Spanish waterworld

LAST UPDATED: 1 Aug, 2011 @ 16:43
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Spanish waterworld

REMEMBER what I told you,” yelled my instructor Robin. “Let your arse slide, roll your shoulders and bend your knees, but above all just relax,” he grinned, before gunning the engine on the speed boat.

A second or so later I was being wrenched out of the water and onto my feet – which were strapped to what is known as a wakeboard.

It all seemed so simple and for a few triumphant seconds I rode literally on the crest of a wave, zipping along wondering what all the fuss was about.

This is easy I thought.

But suddenly my knees tensed and the board went from under me, bringing me to a violent stop – using my face as a brake.

“You certainly ate a lot of shit there mate,” exclaimed Robin, who is a current Irish champion.

And so ended my first run on what was to be a tiring, but extremely enjoyable introduction to the world of wakeboarding.

A creation similar to a snowboard, as far as the tuition goes you, quite simply, couldn’t have been in better hands.

Not only are the majority of instructors at Xtreme Gene current champions for their respective countries, but the little-known spot is one of Europe’s top destinations for watersports teams.

Nestled around the ‘secret’ Embalse de la Brena reservoir, near Almodovar del Rio, the camp of a dozen wooden cabins is a wonderful place for a weekend break.

Not just ideal for sports enthusiasts, it is a great place to bring the kids, who can learn how to ski, as well as canoe, fish and swim.

Tucked away at the end of an unassuming dirt track off the old Cordoba to Sevilla road, few places in Andalucia offer such stunning wilderness with spectacular soaring views across the Sierra Morena.

Set up as long ago as 2002, its owners Debbie and Matt Southom and former Spanish champion Andreas Alijo bring a wealth of different experiences to the table.

Like chalk and cheese, professional waterskier Matt has represented England, while Debbie spent years working in marketing for Ministry of Sound nightclub in London, and Bacardi.

“I used to organise loads of events around the world and, in particular, in Ibiza,” she explains. “I had big teams under me and so setting up a business like this came naturally to me.”

A fun-loving pair, they are now well integrated into the local community and are credited with bringing considerable benefits to the economy.

They certainly have a knack of getting the best teachers. Several of the instructors divide their time between teaching and competing at the key international championships.

All of which left me wondering how many other activities allow complete novices like myself such unprecedented access to athletes who truly are at the top of their sport.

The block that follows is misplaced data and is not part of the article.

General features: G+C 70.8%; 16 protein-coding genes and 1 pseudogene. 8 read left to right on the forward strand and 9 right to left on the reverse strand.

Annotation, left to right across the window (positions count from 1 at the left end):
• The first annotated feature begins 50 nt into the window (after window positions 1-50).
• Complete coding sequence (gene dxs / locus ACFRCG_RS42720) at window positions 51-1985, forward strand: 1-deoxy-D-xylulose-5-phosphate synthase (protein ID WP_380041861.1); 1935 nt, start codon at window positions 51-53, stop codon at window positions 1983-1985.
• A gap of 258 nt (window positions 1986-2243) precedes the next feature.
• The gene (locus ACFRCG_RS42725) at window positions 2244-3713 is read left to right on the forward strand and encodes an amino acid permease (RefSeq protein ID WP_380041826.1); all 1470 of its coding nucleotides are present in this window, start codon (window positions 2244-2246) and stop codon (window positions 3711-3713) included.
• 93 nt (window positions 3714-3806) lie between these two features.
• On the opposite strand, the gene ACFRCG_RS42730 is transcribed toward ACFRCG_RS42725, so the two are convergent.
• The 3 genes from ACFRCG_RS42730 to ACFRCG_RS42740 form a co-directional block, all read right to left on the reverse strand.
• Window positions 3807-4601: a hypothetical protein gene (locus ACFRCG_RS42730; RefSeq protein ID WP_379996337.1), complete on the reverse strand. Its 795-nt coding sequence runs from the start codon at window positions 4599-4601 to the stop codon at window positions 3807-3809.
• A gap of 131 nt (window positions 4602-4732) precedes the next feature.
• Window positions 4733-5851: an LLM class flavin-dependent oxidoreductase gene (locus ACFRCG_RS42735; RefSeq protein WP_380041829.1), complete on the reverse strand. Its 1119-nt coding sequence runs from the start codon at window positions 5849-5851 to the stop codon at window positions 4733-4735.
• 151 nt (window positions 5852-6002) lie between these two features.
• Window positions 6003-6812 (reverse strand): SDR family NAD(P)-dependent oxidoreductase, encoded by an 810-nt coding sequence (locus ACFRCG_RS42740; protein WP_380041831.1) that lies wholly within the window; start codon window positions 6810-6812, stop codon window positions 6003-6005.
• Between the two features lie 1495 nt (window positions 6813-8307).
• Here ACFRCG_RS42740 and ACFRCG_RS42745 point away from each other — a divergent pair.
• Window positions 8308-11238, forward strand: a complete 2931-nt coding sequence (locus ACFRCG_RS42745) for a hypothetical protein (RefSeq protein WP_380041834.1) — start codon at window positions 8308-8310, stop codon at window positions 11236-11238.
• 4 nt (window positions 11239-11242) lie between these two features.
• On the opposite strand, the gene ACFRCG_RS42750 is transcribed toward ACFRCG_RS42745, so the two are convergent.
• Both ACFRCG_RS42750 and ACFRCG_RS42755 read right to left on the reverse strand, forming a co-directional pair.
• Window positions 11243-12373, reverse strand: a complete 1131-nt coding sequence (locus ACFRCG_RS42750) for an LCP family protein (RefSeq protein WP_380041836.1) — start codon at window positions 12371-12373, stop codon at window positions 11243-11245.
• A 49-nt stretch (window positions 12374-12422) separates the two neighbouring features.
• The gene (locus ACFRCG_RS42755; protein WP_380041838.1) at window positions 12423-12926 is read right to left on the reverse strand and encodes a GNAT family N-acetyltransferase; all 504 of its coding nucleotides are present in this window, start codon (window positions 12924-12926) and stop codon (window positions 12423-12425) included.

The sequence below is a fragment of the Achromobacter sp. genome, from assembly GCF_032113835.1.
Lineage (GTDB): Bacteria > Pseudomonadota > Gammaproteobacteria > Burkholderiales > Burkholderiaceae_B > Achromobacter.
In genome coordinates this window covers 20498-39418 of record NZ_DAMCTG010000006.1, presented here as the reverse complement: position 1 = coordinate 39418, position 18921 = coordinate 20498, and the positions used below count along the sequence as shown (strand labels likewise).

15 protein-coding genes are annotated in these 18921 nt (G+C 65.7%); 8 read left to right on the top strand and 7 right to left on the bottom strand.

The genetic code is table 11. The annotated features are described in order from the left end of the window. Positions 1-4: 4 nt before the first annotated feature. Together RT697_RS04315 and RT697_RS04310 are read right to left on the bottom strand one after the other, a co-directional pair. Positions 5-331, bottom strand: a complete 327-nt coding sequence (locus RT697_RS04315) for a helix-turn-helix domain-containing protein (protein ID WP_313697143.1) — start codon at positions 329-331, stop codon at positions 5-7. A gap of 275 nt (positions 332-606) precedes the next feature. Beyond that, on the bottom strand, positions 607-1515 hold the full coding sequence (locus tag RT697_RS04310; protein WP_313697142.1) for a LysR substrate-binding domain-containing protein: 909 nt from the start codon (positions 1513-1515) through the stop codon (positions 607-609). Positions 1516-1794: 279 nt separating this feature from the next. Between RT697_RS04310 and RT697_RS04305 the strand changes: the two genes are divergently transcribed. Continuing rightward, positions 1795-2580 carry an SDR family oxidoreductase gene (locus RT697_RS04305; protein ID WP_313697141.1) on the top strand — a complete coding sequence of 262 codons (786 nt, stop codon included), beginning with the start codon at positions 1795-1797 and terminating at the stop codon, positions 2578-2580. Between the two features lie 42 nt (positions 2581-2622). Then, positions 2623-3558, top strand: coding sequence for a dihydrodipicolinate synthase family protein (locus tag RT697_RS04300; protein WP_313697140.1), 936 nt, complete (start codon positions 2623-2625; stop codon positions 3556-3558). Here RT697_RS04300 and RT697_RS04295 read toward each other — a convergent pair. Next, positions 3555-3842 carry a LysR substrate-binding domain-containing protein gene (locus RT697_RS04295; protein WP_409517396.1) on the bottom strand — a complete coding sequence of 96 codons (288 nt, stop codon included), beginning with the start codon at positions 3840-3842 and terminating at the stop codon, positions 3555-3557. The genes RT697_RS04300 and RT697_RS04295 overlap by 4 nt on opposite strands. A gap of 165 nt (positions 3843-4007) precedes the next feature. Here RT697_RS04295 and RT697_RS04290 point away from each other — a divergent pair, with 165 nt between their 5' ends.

Essentially it’s no different to rocking up to your local tennis club and having Rafael Nadal give you pointers on how to improve your backhand.

And, perhaps surprisingly, the teachers were remarkably patient as I floundered around in the brine, not knowing what had happened.

“We often get total beginners, as well as stag weekends, so they have to be patient,” explains Matt, who was once ranked at fourth in the world.

By the evening, I was ready for a quiet drink at the bar watching the fantastic sunset with an unobtrusive backdrop of ambient music, which gave the place a distinctly Ibizan vibe.

Although there is often a deep divide in ability on the water, the atmosphere on dry land was distinctly inclusive, with everyone made to feel like part of the family.

Meals are provided twice a week, although a lack of self-catering facilities leave guests with little choice but to venture into town on other nights.

That said, there are plenty of eating options in Almodovar, including the brilliant La Taberna, an atmospheric place with a great menu.

While the majority of visitors are true water babies looking to make the most of the excellent facilities, the area has plenty more to offer for those looking to keep their hair dry.

Of particular interest is Almodovar’s imposing castle.

Built in AD 740, it dominates the landscape for miles around and boasts stunning views.

Its hilltop location and thick walls made it almost completely immune from attack – so much so that when King Fernando III conquered Cordoba in 1236 – the castle kept resisting for another three years before it finally surrendered.

It’s impossible not to be impressed by the sheer scale of the place and the work that has gone into restoring it to its former glory.

While it is slightly Disney-like inside, it was clearly seen as a good enough venue for films including hit Kingdom of Heaven, starring Orlando Bloom and Liam Neeson.

Only 15 minutes away you will also find the popular city of Cordoba, with its famous Mezquita, while nature lovers will enjoy a trip into the nearby Parque Natural Sierra de Hornachuelos.

As morning broke to the sound of my creaking limbs, it was time to try the more traditional aquatic activity of water skiing before heading for home.

This time I was given a demonstration of how it should be done by another of the UK’s top water skiers Jade Maryan, who effortlessly slalomed her way through a series of buoys on a mono-ski.

Thankfully, despite the pressure of being watched by both Jade and instructor Matt I somehow managed to maintain a degree of dignity.

Then it was away from waterworld, certain in the knowledge that this place will not remain a secret for much longer.

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